The Compoundness and Sequentiality of Digital Inequality

Alexander van Deursen, Ellen Helsper, Rebecca Eynon, Jan van Dijk

Abstract


Through a survey with a representative sample of Dutch Internet users, this article examines compound digital exclusion: whether a person who lacks a particular digital skill also lacks another kind of skill, whether a person who does not engage in a particular way online is also less likely to engage in other ways, and whether a person who does not achieve a certain outcome online is also less likely to achieve another type of outcome. We also tested sequential digital exclusion: whether a lower level of digital skills leads to lower levels of engagement with the Internet, resulting in a lower likelihood for an individual to achieve tangible outcomes. Both types of digital exclusion are a reality. Certain use can have a strong relation with an outcome in a different domain. Furthermore, those who achieve outcomes in one domain do not necessarily achieve outcomes in another domain. To get a comprehensive picture of the nature of digital exclusion, it is necessary to account for different domains in research.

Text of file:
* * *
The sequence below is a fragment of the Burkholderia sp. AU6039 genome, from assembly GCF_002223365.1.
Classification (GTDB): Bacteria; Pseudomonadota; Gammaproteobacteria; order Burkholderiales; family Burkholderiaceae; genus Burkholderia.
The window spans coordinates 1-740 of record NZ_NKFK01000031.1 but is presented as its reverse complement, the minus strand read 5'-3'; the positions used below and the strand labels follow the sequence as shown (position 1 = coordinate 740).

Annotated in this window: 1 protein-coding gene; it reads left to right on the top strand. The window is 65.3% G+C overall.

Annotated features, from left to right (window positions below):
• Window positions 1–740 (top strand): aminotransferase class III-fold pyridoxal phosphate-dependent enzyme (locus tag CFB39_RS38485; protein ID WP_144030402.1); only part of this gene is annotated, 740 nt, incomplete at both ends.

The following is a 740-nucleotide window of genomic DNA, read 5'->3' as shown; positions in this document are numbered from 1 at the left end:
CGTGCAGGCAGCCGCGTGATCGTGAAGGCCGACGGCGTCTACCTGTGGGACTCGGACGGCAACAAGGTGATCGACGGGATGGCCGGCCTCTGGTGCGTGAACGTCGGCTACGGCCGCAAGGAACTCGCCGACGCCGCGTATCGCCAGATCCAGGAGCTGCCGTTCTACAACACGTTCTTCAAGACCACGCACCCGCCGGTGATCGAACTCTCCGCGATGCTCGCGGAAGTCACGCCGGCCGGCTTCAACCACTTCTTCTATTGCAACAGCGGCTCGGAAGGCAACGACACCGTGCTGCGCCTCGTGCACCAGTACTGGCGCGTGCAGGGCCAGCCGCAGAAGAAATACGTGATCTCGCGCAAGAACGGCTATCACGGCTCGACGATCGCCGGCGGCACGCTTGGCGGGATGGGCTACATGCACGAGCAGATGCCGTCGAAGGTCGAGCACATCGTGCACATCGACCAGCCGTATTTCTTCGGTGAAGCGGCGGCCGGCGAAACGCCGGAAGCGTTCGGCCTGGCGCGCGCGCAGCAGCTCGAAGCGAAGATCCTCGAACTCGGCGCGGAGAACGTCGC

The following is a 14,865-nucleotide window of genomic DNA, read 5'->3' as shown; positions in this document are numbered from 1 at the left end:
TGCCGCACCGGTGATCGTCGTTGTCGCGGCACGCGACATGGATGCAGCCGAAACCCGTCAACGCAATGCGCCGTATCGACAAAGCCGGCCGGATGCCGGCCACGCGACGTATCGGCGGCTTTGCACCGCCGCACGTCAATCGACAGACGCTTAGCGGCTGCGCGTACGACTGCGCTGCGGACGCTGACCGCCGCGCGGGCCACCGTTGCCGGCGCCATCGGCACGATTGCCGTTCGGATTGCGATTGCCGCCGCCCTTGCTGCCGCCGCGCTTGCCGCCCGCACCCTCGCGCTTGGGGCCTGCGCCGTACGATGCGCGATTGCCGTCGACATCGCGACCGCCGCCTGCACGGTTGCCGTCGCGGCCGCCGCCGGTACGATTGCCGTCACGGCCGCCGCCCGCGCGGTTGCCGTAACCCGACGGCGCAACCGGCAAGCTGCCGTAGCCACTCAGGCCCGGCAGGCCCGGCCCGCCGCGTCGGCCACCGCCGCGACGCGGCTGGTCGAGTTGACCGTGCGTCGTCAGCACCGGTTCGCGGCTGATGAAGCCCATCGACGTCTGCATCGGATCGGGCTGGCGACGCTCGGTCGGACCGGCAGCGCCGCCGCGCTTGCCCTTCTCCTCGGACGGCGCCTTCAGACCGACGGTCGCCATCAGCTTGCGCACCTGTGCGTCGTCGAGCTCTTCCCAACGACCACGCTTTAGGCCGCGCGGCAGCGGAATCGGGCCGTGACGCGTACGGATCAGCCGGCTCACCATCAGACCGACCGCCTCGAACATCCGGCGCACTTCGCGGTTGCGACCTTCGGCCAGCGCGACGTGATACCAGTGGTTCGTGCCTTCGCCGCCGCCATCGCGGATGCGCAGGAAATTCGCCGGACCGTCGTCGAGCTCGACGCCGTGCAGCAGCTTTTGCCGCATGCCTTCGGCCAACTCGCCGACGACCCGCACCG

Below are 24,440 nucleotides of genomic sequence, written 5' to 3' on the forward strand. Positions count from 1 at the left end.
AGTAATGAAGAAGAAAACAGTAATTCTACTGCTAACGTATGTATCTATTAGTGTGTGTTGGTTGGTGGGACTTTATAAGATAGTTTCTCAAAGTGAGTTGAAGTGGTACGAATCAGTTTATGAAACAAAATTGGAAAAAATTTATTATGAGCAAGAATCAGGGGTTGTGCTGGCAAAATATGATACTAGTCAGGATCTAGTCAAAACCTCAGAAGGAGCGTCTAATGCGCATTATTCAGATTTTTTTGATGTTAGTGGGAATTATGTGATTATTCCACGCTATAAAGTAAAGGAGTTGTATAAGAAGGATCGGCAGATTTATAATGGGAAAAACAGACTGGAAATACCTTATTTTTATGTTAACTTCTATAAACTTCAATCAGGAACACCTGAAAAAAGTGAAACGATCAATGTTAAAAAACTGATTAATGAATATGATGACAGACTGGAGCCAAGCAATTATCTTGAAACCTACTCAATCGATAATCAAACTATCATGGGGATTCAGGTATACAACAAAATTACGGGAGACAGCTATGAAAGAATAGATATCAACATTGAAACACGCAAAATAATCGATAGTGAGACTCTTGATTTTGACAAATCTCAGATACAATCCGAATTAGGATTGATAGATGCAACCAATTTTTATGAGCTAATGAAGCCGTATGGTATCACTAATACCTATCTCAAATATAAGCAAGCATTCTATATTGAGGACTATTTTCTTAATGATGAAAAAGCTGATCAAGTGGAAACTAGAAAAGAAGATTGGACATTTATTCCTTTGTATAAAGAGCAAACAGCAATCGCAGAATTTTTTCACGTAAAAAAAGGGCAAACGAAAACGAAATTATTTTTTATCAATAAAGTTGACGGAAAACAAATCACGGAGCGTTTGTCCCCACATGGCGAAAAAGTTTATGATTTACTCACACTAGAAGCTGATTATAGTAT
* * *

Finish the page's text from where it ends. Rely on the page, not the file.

Keywords


digital inequality, digital divide, social inequality, Internet skills, Internet use

Full Text:

PDF

Comments on this article

View all comments